Radio continuum properties of luminous infrared galaxies. Identifying the presence of an AGN in the radio

February 2015 • 2015A&A...574A...4V

Authors • Vardoulaki, E. • Charmandaris, V. • Murphy, E. J. • Diaz-Santos, T. • Armus, L. • Evans, A. S. • Mazzarella, J. M. • Privon, G. C. • Stierwalt, S. • Barcos-Muñoz, L.

Abstract • Context. Luminous infrared galaxies (LIRGs) are systems enshrouded in dust, which absorbs most of their optical/UV emission and radiates it again in the mid- and far-infrared. Radio observations are largely unaffected by dust obscuration, enabling us to study the central regions of LIRGs in an unbiased manner.
Aims: The main goal of this project is to examine how the radio properties of local LIRGs relate to their infrared spectral characteristics. Here we present an analysis of the radio continuum properties of a subset of the Great Observatories All-sky LIRG Survey (GOALS), which consists of 202 nearby systems (z< 0.088). Our radio sample consists of 35 systems, containing 46 individual galaxies, that were observed at both 1.49 and 8.44 GHz with the VLA with a resolution of about 1 arcsec (FWHM). The aim of the project is to use the radio imagery to probe the central kpc of these LIRGs in search of active galactic nuclei (AGN).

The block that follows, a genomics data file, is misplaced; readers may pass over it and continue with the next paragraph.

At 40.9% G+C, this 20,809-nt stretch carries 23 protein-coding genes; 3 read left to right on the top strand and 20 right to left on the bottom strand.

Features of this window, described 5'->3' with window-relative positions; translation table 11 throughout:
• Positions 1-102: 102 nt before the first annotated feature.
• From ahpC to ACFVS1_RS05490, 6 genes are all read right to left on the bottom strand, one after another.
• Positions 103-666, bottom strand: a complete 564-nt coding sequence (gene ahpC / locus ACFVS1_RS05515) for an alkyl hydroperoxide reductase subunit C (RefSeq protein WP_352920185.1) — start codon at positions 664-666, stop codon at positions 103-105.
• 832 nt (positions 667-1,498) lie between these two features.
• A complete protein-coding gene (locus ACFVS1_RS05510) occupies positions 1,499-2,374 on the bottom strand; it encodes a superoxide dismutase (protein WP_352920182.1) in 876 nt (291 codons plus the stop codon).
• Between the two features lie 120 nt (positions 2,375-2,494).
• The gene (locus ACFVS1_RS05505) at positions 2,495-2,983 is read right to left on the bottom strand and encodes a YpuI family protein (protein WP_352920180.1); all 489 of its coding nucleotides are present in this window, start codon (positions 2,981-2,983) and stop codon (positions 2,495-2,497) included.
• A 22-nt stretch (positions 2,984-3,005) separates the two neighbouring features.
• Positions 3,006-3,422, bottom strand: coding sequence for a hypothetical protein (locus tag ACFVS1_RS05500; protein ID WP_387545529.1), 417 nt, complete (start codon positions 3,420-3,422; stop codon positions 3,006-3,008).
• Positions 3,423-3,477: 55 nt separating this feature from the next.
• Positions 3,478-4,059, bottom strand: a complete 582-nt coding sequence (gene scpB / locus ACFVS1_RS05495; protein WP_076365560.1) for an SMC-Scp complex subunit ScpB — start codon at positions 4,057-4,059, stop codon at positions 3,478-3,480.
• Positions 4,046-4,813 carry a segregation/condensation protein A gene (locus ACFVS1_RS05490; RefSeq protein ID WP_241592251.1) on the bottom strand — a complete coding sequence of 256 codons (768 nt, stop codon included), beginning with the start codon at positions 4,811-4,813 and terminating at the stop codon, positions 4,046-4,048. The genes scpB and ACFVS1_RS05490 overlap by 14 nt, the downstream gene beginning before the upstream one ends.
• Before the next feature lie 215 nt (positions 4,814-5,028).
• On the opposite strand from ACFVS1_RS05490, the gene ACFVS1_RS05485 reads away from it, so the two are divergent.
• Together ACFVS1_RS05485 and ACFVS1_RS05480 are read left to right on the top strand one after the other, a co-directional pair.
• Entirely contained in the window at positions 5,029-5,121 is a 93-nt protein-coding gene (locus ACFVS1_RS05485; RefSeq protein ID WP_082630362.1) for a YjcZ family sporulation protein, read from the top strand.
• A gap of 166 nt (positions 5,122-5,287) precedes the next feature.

Methods: We used the archival data at 1.49 and 8.44 GHz to create radio-spectral-index maps using the standard relation between flux density Sν and frequency ν, Sν ~ ν- α, where α is the radio spectral index. By studying the spatial variations in α, we classified the objects as radio-AGN, radio-SB, and AGN/SB (a mixture). We identified the presence of an active nucleus using the radio morphology, deviations from the radio/infrared correlation, and spatially resolved spectral index maps, and then correlated this to the usual mid-infrared ([NeV]/[NeII] and [OIV]/[NeII] line ratios and equivalent width of the 6.2 μm PAH feature) and optical (BPT diagram) AGN diagnostics.
Results: We find that 21 out of the 46 objects in our sample (~45%) are radio-AGN, 9 out of the 46 (~20%) are classified as starbursts (SB) based on the radio analysis, and 16 (~35%) are AGN/SB. After comparing to other AGN diagnostics we find 3 objects out of the 46 (~7%) that are identified as AGN based on the radio analysis, but are not classified as such based on the mid-infrared and optical AGN diagnostics presented in this study.

Appendix A is available in electronic form at http://www.aanda.orgVLA images as FITS files are only available at the CDS via anonymous ftp to ( or via


IPAC Authors


Lee Armus

Senior Scientist

Joe Mazzarella

Senior Scientist